Sid's a Kid, but Ovie's a Man

War of words is just the tip of the iceberg

Sports fans, and not just those of the NHL variety, are enthralled by Alex Ovechkin because he can score, he can dazzle, and he can hit. He'll just as soon throw a behind-the-back pass off the boards to himself as he'll go after another in his way.

Hockey is a rough sport, but it's also graceful. Unfortunately, the face of the league in Pittsburgh is not too thrilled with having to deal with the physical aspect and claims that Ovie recklessly tries to maim the opposition.

In response to Ovechkin's purported jawing/taunting/talking last Sunday, Sidney Crosby said, "I don't think that's the way to play."

When asked about the Great Eight's celebratory antics, Crosby said, "I don't like it personally."

Crosby's attempt to take the high road with matter-of-fact, "that's just the way it is" follow-up comments is certainly admirable. But he also knows it's a long season and to wisely pick his fights as "size is not on his side" when going toe-to-toe with Ovie the Great.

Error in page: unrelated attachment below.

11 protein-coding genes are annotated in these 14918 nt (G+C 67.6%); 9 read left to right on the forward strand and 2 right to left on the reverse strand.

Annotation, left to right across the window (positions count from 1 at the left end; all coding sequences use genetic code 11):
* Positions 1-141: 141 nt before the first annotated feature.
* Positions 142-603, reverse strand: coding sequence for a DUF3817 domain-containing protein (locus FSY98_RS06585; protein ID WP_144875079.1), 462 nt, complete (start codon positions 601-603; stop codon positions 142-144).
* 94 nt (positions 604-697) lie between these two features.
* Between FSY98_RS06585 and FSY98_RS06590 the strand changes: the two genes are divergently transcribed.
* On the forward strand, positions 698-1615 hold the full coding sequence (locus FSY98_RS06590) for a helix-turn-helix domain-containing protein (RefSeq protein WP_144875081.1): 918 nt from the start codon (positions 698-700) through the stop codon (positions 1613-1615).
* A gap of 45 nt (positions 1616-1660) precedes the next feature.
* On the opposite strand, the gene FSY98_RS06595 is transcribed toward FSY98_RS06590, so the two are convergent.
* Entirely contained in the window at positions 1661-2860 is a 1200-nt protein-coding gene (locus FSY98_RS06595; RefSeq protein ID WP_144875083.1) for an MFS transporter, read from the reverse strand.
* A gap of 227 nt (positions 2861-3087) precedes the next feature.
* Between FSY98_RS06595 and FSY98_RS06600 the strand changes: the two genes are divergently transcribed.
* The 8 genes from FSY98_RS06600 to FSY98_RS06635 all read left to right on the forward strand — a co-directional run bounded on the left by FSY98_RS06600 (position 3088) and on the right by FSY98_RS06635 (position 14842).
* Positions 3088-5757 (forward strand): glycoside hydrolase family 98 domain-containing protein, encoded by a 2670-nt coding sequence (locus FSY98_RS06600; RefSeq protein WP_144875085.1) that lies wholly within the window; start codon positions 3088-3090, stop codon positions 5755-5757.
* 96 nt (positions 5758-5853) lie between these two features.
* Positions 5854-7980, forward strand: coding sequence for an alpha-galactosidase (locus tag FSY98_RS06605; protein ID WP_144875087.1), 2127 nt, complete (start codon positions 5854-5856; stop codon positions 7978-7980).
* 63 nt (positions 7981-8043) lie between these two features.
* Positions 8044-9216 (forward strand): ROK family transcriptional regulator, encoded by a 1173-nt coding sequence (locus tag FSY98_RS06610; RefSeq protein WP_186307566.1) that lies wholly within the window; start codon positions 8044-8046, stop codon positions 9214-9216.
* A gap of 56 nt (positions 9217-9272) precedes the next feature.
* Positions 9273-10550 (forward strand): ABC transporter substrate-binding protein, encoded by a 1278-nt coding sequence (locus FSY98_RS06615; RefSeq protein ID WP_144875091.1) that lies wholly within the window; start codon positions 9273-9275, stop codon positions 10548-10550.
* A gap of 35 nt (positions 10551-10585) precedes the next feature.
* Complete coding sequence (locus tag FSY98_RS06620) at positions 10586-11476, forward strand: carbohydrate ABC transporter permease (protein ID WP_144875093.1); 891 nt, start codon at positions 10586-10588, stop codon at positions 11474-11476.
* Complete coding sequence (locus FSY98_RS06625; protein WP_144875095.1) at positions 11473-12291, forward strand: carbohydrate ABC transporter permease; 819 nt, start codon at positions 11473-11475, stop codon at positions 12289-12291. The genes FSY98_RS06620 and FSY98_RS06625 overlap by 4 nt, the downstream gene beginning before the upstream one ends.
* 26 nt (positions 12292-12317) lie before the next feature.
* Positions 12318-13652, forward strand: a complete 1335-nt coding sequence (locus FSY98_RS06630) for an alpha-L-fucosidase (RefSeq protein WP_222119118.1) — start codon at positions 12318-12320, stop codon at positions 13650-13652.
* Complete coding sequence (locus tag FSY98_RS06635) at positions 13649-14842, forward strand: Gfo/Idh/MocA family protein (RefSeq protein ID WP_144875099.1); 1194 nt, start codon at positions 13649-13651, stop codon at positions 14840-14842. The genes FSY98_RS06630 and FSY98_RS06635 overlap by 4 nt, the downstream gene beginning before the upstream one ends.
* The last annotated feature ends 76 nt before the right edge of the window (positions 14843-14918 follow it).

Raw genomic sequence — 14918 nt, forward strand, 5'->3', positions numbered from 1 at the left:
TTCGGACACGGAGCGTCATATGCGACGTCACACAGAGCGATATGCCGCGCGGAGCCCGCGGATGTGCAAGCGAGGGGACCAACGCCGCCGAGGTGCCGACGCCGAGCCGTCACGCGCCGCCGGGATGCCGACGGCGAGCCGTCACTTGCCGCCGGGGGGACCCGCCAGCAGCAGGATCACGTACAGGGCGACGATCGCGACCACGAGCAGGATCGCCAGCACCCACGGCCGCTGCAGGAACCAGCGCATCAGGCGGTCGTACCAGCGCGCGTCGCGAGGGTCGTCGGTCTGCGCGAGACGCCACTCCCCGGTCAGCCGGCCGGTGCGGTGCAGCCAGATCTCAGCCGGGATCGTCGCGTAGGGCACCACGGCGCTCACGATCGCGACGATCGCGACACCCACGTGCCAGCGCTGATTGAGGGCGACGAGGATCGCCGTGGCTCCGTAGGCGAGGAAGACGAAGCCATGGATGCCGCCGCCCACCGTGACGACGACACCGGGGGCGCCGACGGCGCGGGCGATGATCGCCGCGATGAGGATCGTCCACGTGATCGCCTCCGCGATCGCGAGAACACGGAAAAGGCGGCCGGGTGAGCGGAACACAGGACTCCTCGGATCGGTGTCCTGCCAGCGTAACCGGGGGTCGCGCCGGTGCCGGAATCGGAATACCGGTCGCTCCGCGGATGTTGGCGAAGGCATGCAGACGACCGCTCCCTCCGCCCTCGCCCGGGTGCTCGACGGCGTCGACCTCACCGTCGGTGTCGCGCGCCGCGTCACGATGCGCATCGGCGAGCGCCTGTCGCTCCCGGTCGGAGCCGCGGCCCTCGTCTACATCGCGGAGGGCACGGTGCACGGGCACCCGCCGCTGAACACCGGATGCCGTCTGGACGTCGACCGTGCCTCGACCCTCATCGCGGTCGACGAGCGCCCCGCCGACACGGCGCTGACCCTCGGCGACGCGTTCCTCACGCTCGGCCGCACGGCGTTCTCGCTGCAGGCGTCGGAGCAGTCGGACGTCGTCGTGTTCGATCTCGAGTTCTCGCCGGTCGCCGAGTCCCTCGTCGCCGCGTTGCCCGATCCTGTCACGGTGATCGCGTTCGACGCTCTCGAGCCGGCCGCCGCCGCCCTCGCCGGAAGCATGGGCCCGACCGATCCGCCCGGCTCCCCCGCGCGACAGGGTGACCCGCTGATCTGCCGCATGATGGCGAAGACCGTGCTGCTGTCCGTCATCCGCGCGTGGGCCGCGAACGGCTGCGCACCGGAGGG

But reading between the lines, the one they call Sid the Kid is questioning the very reason why Alex Ovechkin plays hockey: passion.

Ovie celebrates not to rub it in the opponent's face, rather because he's earnest. When most NFL players are more concerned with a solo act, there Ovechkin is, in the midst of a cheerful fray of teammates, whether he's scored or not.

When Ovechkin gets in Crosby's face, it's to intimidate and gain an advantage. Get the opposition on their heels by making your presence on the ice felt.

You play to win the game and everything that Ovechkin does on the ice goes toward that ultimate goal of coming out on top. Don't blame the Russian if the children of Pittsburgh have a problem with that.

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